If you kept up with The WON last month, then you’re probably pretty intrigued by the sport of archery. Let’s assume you’ve gotten your hands on a bow, have found a place to shoot, and are ready to start. Besides finding a coach to help you with your technique, you’re going to need to tune your bow. Tuning is the process of setting up your “stick and string” to shoot accurately.
In last month’s column, I detailed what you would need to start shooting a compound bow. Although a lot of factors combine to make a bow accurate, I’m going to specifically focus on your sights, arrow rest and stabilizers.
There are quite a few options for bow sights, and depending on your tastes, brand preferences and budget, you can go in a few different directions. Most hunting and beginner bow sights use fiber-optic pins. You aim by placing those pins over the object of interest, which is either a target or the vitals of a game animal. To explain how to adjust your sights, I figure “showing” is better than describing just with words, so please check out this video.
For reference, I have a single-pin HHA Optimizer Lite sight with a sight-extending arm. I chose a single-pin sight to simplify my sight picture and to reduce the number of potential sources of error (#engineer) on each shot. If you have a multi-pin sight, you will want to adjust each pin individually at the specific distance you want to set it for, following the method I show in this video. A sample set of distances would be 15 yards or less, 25 yards, and 30 yards.
Remember to keep your sight level as you shoot. Many sights come with a built-in bubble level, and with practice you can make leveling your sights a subconscious part of your shot process.
Sight alignment is also important. If you’re having trouble seeing through your rear peep sight, ask for help. I tried adjusting this myself, and I can make small tweaks. But if it is far out of alignment from the factory settings, the archery tech at a pro shop or the coach at your archery club is your best bet for adjusting the peep sight while looking at your position at full draw.
It’s critical that you align your arrow rest so that your arrows shoot straight out of your bow. This means adjusting the rest until your arrow is roughly level when you’re at full draw. This might also mean sliding your D-loop (or wherever you knock your arrow) up and down the string. If you are working with someone, like an archery tech or a coach, they will be able to help you get a rough alignment of your arrow rest by making adjustments when you are at full draw.
If you are on your own, the easiest way to align your arrow rest is to do what is called “paper tuning.” In essence, this means shooting through a piece of paper at close distance and looking at the tears created by the shaft and fletching. A non-straight arrow will show up as offset tears in the paper, whereas a well-tuned arrow and arrow rest will tear the paper in the profile of the shaft and fletching, with even tearing on all sides. For more on paper tuning, check out this technical article from Lancaster Archery Supply.
A good way to get your bow set up for you is to add stabilizers to it. These are essentially rigid shafts of aluminum, carbon fiber or another stiff material that you can add weight to in order to change how your shot feels before, during, and after aiming. Stabilizers thread onto the riser of your bow. They alter the moments of inertia of your bow, which can really help keep your sights level and help with follow-through on shots.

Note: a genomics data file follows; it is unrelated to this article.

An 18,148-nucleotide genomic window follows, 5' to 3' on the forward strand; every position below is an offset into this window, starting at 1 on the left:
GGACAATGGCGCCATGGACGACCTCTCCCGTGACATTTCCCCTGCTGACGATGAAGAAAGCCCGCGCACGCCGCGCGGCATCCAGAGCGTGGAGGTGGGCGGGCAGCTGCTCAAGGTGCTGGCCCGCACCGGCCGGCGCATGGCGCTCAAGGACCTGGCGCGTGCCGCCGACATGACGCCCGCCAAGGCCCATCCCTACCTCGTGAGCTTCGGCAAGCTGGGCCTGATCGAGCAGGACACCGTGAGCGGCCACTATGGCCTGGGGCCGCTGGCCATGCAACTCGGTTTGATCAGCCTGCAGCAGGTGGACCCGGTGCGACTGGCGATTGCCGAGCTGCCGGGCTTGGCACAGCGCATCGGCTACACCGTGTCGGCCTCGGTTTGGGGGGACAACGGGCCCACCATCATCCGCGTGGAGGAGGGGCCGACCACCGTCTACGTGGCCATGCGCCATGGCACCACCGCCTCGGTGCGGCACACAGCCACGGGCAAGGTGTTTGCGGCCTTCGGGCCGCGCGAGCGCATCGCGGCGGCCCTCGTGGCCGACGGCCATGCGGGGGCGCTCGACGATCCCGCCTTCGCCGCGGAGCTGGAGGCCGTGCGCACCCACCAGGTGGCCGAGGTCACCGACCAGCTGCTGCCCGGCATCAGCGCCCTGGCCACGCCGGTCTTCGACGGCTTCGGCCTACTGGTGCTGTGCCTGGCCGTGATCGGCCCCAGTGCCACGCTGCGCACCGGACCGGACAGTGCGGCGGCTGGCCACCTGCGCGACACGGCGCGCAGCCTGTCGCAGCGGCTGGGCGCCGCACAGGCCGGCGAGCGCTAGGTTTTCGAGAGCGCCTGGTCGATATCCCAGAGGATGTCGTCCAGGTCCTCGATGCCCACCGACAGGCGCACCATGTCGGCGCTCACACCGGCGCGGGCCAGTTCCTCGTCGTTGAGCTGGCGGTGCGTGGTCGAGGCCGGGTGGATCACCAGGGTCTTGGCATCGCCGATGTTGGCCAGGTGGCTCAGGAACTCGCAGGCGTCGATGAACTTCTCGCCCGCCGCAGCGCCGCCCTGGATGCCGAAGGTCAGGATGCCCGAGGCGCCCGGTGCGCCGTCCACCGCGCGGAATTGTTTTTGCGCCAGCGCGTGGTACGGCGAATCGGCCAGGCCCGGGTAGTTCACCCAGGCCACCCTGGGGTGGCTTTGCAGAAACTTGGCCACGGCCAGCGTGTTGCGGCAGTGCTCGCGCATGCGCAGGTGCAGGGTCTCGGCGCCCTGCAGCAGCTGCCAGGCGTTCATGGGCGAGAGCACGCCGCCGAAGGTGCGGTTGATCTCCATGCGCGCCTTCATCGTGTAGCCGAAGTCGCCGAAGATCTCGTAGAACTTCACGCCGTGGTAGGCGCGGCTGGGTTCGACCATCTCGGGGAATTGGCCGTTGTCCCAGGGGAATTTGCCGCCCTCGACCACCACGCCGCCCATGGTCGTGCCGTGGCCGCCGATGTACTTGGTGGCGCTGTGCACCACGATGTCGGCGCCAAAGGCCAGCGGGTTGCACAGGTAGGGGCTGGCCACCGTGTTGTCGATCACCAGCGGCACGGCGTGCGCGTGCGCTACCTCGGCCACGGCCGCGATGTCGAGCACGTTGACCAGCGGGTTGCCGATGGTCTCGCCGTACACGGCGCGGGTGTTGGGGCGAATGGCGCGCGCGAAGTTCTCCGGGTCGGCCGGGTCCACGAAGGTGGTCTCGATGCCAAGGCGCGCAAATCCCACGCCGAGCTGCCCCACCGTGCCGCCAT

Stabilizers seem to live at the border of “trial and error” and “voodoo magic.” As a data-head and physics nerd, I wish I could say there is a way to calculate stabilizer weight and length with free-body diagrams and a calculator. Alas, it appears the best way to determine your stabilizer needs is to try out a few and see how each feels. You can spend as much money as you want on stabilizers—lots of brands make a variety of options at different prices. From AAE and TAP to Doinker and Shrewd, there are plenty of stabilizer choices.
The best—and most affordable—way I found to try out different stabilizers was to ask various members of my archery club for advice, and then start small. I initially purchased an 8-inch Octane hunting stabilizer with my compound bow, but I continually struggled to keep my bow level without putting some force on it with my left wrist. As a next step up, I decided to buy the western hunter stabilizer package from AAE on Amazon; this came with an offset/side mount stabilizer. That little side mount rod made a big difference in keeping my sights level, and the package came with a couple different weight options for me to add to the end of the stabilizer rods to fine-tune the feel.
My husband has a set of stabilizers with interchangeable weights from Shrewd for his target bow, a Hoyt Pro Comp Elite, and he loves how adjustable it is. I’m not yet willing to make the financial leap into a target stabilizer setup on my bow, which I’m using for both target shooting and hunting, but I know there are endless possibilities of stabilizer combinations.
It started as sibling rivalry and grew into a lifelong passion. Target shooting is at the core of Emily Houston Monroe's past, present, and future. A decorated junior and collegiate rifle shooter, Emily now works as an engineer at a leading firearms manufacturer where she can bring her passion for firearms to a new level. In her blog The “How-To” Gun Girl, she will share her experience in various shooting sports. From targets to turkeys. From smallbore rifle up to .338 Lapua Magnum. From 10 meters to 1600 yards. If it is a shooting sport, the "How-To" Gun Girl will try it out and explain it all. View all posts by Emily Houston Monroe